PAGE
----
Discerning readers of ADU, by which I mean all of you, will have been noticing around the internet traps that ++George Carey has recently said that Christianity (or just the C of E?) in England has just one generation of life left and then it's last one out turn off the lights.
Andrew Brown, who often writes what strikes me as 'nasty pieces of work', puts the boot into ++George. First, he says that George has been saying this for years, only previously it was a ploy to inspire the troops to greater evangelistic efforts, now it is "Like a hypochondriac told by the doctor that he really has got cancer, the former archbishop finds that the worries that have comforted him for years are suddenly, horribly frightening."
Secondly, Brown says it is largely Carey's fault. The sub-heading tells his accusatory thesis, "If the CofE is doomed, as former archbishop of Canterbury George Carey insists, it's down to the damage he did in office." Not nice, Andrew. Just nasty. The point of the body of Christ is that all are responsible for its health ... oh, wait, theology has nothing to do with anything when we want to be nasty.
If Brown could get away from the joy of putting the boot into Carey he might like to consider the complexity of British society, the pluralism of Western culture in the late twentieth and early twenty-first centuries. Broad churches such as the C of E are going to have complexities. Its archbishops are having (and have had) a heck of a job balancing competing demands to offer both balanced leadership to their diverse and often conflicted church and prophetic response to ever-changing society. Carey (and Williams who gets a kicking too) deserve sympathy not sarcasm.
The worst part of Brown's boot job is its complete failure to think through what kind of church the C of E might be now if from the early 1990s it had completely followed what general English culture had told it to do. I suggest it would be now be dead. Not one generation away from demise.
We are on much better grounds if we read A.N. Wilson in the Telegraph, helpfully brought to my attention by the much maligned (here) David Virtue. His whole article is a sobering if not shattering analysis of the state of faith in English culture. I do not think fluency in Kiwispeak is required before translating it into NZ church life. If you do nothing else today, read this article!
Here are the paragraphs that are the bare minimum required reading for people who love the God of Jesus Christ, his gospel, his body and that bit of it described as 'Anglican.' My bold.
"Evangelicals like [Carey] have had some success, mainly in suburban parishes, where congregations can be numbered in their hundreds. But these places, which appear to buck the trend, are in catchment areas of tens of thousands of people, none of whom would go near such an evangelical Church, with its outreach, Toddlers' Praise and speaking in tongues.
There are two simple reasons for this, and there is nothing anyone can say that will make these reasons go away.
The first is sex. Traditional Christianity taught that there is no permitted sexual act outside marriage. All but no one now - even Christians - really believes this. What used to be called "living in sin" is absolutely normal. Nearly all young people, gay or straight, when they reach a certain moment in their relationship, try living together. The Churches can either back down and say that for 2,000 years they have been talking nonsense about sex; or they can dig in their heels. Either way, the Church is diminished. [Editorial Note: we are in a cleft stick!]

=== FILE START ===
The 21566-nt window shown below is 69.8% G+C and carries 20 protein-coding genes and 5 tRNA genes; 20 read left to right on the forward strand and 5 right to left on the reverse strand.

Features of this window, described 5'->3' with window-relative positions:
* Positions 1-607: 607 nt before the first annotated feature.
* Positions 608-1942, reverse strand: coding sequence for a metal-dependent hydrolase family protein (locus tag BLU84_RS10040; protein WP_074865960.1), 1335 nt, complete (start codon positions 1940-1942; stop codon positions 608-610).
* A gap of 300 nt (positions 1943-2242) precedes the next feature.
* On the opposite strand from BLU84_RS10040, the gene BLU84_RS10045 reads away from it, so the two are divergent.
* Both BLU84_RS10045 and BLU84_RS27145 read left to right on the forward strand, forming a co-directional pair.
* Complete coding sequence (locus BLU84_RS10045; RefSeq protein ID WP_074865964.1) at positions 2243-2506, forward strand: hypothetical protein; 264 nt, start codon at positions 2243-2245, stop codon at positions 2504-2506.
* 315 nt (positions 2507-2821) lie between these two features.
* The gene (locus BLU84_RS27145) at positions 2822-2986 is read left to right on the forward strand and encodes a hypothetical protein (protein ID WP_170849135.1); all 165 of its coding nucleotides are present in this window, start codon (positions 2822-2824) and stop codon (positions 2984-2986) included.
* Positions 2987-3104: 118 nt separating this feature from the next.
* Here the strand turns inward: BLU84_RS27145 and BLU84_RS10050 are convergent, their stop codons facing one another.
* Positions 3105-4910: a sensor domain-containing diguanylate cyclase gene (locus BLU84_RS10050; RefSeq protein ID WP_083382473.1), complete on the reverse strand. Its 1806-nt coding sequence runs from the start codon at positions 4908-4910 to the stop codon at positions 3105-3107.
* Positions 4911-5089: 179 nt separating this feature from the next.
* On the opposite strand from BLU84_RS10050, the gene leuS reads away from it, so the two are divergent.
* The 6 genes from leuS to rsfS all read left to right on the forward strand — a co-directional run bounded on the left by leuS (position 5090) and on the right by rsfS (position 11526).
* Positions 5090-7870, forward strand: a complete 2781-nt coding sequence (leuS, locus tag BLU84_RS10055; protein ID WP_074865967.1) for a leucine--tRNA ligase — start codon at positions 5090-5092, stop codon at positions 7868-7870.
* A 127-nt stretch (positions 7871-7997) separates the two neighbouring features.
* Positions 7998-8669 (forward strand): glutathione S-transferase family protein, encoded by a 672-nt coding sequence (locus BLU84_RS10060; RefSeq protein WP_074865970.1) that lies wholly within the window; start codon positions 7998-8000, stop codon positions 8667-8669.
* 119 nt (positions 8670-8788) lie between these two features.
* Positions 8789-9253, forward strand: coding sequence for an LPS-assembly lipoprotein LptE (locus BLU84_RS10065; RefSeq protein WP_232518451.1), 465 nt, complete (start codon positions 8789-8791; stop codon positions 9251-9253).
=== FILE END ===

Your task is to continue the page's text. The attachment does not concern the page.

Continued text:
The second reason is a much bigger thing. That is the decline of belief itself. Most people simply cannot subscribe to the traditional creeds. No number of Alpha courses can make people believe that God took human form of a Virgin, or rose from the dead. They simply can't swallow it. They see no reason, therefore, to listen to a Church that propounds these stories and then presumes to tell them how to behave in the bedroom.
When there was a tradition of church-going, there was more room for unbelief. When a young priest told Archbishop Michael Ramsey that he had lost his faith in God, Ramsey replied, after a long pause: "It doesn't matter - it doesn't matter." You can't imagine Lord Carey saying that.
Unbelief, and the change in sexual mores, affects not only the decline in Anglican congregations, but the entire history of the Western Church.
The "Francis effect" is said to be drawing back mass attendance in Italy. But the Pope's focus groups, asking what the faithful believe, will yield similar results as they would in the Church of England - people don't think it is sinful to live together, they don't think it is sinful to be gay, and they no longer really believe in the Incarnation.
This is dire news for institutional Christianity."
There is much to ponder here. Both for ourselves in mission in these islands (including the West Island across the ditch from here) and for ourselves working out how to do churchy stuff.
But there is also an angle to ponder in the light of GAFCON 2. Whatever we make of GAFCON, whether we think it gaffed or not in its diagnosis of Western culture, GAFCON represents Anglican Christianity convinced it will last a thousand years or more into the future. That Christianity is African dominated, conservative, sometimes extreme and always confident.
For Anglicans wringing our hands about how we engage with a culture of unbelief, let's acknowledge that if ++George Carey is right, when the lights go out on Christianity in his England, they will not go out in Africa. The surer guide to the future of Anglicanism lies with GAFCON than with the latest missive from the Anglican Communion office.